Sears rolls out plan to save face in light of Q3 results
It’s no secret that Sears has been struggling, but a less-than-robust Q3 earnings report may have prompted the retailer to make a few drastic moves in an effort to sustain itself.
For one, Sears Canada is selling five store leases to Cadillac Fairview Corporation Limited for a price tag of $400 million Canadian, one of which includes its flagship location in Toronto. The transaction, which is aimed at increasing the value of Sears Holdings’ 51% inerest in the branch, is slated to close within the next 10 business days.
"We are very supportive of Sears Canada’s actions to create value," said Sears Holdings chairman and CEO Edward Lampert. "It is clear that the Canadian market is becoming more competitive, but also more lucrative for those who can compete effectively. We believe that Sears Canada is well positioned to create value for its shareholders through a combination of operating performance improvements, business portfolio actions and leveraging its real estate footprint working with its mall and other partners."
The company will also be reviewing its locations and determining whether to renew leases that are set to expire. Unprofitable stores will likely be shuttered in an effort to bolster the operations at high-earning locations.
Lastly, and perhaps most notably, Sears Holdings is evaluating whether to lose Lands End and Sears Auto Center.
"We believe that Lands’ End is an iconic brand with the potential to become a more global brand, and we presently anticipate that any separation, if pursued, would not be structured as a sale but rather through a transaction that would allow existing shareholders the opportunity to benefit from the significant potential for value creation over the long term," said the company in a statement.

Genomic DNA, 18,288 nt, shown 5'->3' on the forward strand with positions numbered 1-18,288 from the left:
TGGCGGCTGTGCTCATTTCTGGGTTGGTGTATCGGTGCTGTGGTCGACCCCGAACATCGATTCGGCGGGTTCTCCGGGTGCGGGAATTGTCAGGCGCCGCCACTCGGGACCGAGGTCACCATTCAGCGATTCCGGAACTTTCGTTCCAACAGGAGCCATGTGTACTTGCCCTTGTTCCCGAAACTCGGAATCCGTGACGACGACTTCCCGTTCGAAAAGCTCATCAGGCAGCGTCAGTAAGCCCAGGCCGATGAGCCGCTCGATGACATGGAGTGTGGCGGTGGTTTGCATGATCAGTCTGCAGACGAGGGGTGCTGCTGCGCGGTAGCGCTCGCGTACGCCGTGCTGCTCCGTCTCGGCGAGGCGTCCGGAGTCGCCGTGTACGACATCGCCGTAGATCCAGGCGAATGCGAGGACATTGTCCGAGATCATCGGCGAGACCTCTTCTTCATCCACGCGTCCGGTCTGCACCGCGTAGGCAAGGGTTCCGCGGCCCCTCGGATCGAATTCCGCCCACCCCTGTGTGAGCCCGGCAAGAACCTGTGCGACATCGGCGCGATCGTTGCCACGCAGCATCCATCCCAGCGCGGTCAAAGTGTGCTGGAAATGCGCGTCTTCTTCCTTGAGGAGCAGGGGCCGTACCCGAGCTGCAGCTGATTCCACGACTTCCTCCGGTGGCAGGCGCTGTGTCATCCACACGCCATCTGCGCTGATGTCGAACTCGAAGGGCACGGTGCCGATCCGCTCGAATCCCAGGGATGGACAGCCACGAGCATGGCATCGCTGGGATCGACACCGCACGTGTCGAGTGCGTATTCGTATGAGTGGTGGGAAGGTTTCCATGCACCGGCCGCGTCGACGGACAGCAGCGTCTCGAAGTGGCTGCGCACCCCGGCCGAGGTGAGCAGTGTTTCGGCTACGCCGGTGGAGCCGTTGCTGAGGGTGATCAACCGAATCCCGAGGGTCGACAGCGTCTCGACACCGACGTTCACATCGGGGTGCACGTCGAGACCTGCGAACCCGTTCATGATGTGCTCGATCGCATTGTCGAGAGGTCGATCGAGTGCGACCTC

The actions were described in a company release as moves that are "intended to improve our financial flexibility and accelerate our transformation into a leading Integrated Retailer that fosters relationships with members through our Shop Your Way platform."
Trex posts $15.3 million net loss
Winchester, Va.-based Trex Co. posted a third-quarter net loss of $15.3 million for the period ended Sept. 30, 2013 — that compares with a loss of $14.3 million in the same quarter last year.
The losses were the result of non-operating charges, the company said. The consisted of a $1.8 million charge related to resetting its prices for certain products as the company transitions its product offerings exclusively to Transcend technology; a $20.0 million increase to its warranty reserve for decking material manufactured at its Nevada plant prior to 2007; and a $1.1 million charge related to subleased office space in Dulles, Va. During the 2012 third quarter, the company recognized a $20 million increase to its warranty reserve and $0.5 million related tax charge.
Net sales for the third quarter of 2013 totaled $72.2 million compared with net sales of $70.8 million for the 2012 third quarter, an increase of 2%.
“Operationally, it was another solid quarter for Trex,” said CEO Ronald Kaplan. “Our operating gross margin was strong despite operating at seasonally lower levels of capacity utilization, and our underlying EPS was better than anticipated at $0.45 per share.
“To further advance our industry-leading market share, we are continuing to expand our distribution network,” he added. “In the last couple of weeks, we added three major East Coast distributors, significantly increasing our presence in this strategically important region. We expect sales growth from our expansion strategies with all classes of customers to occur over the next several years with 2014 benefiting by $40 million to $60 million.”
Home Depot Canada pledges $10 million for homeless youth
Supplementing a $10 million three-year commitment aimed at helping homeless youth in Canada, Home Depot Canada has released a whitepaper on breaking the cycle of youth homelessness.
The funds will go toward renovation and repair projects, life skill development programs and research initiatives aimed at addressing the needs of the tens of thousands of Canadian youth who are affected by homelessness each year.
Additionally, the company will collaborate with stakeholders to help create access to safe housing for homeless youth, establish a thought leadership advisory council, support new research and create a youth advisory council based on parameters that are defined by homeless youth.
"Research shows that reaching homeless youth early with housing and life skills support solutions will decrease the likelihood they will become chronically homeless adults," said Peg Hunter, chair of the board with The Home Depot Canada Foundation. "By focusing our efforts on youth and housing, we can maximize our resources, help youth realize their potential and build brighter futures."
Home Depot Canada has been tackling the issue of affordable housing since the inception of the Home Depot Canada Foundation in 2009.